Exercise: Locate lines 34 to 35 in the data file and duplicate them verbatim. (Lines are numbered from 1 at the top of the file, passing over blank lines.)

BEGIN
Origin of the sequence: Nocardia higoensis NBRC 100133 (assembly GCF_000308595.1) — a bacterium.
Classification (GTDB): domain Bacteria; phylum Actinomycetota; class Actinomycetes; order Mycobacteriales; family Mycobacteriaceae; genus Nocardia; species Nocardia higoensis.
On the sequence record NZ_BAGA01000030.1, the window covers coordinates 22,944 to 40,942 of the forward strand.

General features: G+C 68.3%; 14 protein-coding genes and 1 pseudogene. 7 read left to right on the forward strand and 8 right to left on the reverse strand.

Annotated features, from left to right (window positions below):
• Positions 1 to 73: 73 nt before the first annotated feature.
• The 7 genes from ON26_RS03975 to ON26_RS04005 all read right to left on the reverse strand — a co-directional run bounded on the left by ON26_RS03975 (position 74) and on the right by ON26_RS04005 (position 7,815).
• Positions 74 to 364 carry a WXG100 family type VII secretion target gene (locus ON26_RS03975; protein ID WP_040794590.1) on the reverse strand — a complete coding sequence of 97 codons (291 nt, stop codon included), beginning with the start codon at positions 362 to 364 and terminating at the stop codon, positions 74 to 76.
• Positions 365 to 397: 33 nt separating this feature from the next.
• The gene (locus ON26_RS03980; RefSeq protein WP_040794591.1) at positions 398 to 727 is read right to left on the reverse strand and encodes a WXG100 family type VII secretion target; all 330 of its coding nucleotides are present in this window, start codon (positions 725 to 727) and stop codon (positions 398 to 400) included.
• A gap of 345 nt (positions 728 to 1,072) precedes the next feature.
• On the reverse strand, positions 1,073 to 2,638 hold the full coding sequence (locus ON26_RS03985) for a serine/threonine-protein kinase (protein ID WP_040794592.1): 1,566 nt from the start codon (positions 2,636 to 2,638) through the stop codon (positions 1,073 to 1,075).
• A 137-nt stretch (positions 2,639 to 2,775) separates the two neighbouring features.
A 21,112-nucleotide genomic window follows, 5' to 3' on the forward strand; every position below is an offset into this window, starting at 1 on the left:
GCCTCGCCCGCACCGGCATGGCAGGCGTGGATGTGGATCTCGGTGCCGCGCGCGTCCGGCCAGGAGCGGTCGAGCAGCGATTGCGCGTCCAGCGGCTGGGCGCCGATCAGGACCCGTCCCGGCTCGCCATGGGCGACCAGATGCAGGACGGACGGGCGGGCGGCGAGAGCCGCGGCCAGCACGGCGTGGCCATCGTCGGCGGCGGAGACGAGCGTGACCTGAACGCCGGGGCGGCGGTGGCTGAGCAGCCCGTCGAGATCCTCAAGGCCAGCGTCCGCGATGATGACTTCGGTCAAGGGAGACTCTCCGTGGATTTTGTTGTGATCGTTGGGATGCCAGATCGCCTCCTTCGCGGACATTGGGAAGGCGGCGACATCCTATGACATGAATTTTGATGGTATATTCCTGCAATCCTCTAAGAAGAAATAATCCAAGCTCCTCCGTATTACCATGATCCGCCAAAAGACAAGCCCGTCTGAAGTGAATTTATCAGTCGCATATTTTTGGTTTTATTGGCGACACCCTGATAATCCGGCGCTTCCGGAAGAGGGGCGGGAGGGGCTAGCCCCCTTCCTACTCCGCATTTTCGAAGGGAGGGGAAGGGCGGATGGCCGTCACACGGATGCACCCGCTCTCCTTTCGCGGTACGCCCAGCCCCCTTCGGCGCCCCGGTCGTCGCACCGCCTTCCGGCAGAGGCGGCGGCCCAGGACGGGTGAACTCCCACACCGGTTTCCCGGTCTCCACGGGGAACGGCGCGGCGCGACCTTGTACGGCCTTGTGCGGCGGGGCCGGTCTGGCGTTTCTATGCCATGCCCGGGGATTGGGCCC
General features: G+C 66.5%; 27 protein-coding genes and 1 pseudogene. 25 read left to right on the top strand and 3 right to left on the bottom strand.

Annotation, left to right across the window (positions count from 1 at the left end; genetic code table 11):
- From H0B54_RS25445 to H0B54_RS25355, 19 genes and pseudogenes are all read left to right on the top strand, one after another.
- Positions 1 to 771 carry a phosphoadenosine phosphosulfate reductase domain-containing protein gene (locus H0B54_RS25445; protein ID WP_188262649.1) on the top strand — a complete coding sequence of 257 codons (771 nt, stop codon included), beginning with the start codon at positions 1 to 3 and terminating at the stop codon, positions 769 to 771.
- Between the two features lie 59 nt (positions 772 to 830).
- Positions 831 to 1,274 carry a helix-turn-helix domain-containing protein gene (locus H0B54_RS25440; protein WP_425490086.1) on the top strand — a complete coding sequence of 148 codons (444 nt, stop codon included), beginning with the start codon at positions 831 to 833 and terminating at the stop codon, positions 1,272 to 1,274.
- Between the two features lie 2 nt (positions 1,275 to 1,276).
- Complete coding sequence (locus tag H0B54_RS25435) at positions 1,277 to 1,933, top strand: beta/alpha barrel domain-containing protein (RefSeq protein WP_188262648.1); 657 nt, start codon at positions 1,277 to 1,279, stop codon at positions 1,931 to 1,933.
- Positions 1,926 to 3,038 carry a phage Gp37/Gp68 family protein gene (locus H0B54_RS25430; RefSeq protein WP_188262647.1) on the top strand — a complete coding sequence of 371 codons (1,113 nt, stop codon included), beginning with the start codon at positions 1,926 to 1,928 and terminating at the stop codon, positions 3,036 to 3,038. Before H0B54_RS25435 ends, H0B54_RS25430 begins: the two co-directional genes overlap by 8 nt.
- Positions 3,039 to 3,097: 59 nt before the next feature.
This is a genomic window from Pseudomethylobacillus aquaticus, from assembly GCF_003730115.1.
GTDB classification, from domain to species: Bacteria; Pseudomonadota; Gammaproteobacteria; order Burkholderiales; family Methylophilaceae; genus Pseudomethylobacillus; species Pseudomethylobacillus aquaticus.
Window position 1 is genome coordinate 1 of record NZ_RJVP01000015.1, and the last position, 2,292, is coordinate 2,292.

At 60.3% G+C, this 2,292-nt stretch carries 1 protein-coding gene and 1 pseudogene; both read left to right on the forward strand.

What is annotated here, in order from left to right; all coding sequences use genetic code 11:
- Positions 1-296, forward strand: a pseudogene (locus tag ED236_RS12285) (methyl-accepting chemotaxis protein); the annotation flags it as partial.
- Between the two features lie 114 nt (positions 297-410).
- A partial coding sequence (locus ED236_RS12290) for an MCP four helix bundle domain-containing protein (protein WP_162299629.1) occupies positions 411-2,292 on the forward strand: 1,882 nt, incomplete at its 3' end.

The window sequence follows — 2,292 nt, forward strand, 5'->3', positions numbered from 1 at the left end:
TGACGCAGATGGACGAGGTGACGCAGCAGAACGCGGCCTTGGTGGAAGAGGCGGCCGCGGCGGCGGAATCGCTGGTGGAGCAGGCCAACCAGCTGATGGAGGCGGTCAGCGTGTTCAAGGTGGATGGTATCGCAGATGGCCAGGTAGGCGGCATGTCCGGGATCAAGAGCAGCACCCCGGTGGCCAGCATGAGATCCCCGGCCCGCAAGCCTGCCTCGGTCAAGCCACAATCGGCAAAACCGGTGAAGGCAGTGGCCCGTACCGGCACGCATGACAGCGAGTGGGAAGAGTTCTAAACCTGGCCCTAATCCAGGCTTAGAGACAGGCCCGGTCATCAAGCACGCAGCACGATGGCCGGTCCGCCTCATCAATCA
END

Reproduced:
The window sequence follows — 2,292 nt, forward strand, 5'->3', positions numbered from 1 at the left end:
TGACGCAGATGGACGAGGTGACGCAGCAGAACGCGGCCTTGGTGGAAGAGGCGGCCGCGGCGGCGGAATCGCTGGTGGAGCAGGCCAACCAGCTGATGGAGGCGGTCAGCGTGTTCAAGGTGGATGGTATCGCAGATGGCCAGGTAGGCGGCATGTCCGGGATCAAGAGCAGCACCCCGGTGGCCAGCATGAGATCCCCGGCCCGCAAGCCTGCCTCGGTCAAGCCACAATCGGCAAAACCGGTGAAGGCAGTGGCCCGTACCGGCACGCATGACAGCGAGTGGGAAGAGTTCTAAACCTGGCCCTAATCCAGGCTTAGAGACAGGCCCGGTCATCAAGCACGCAGCACGATGGCCGGTCCGCCTCATCAATCA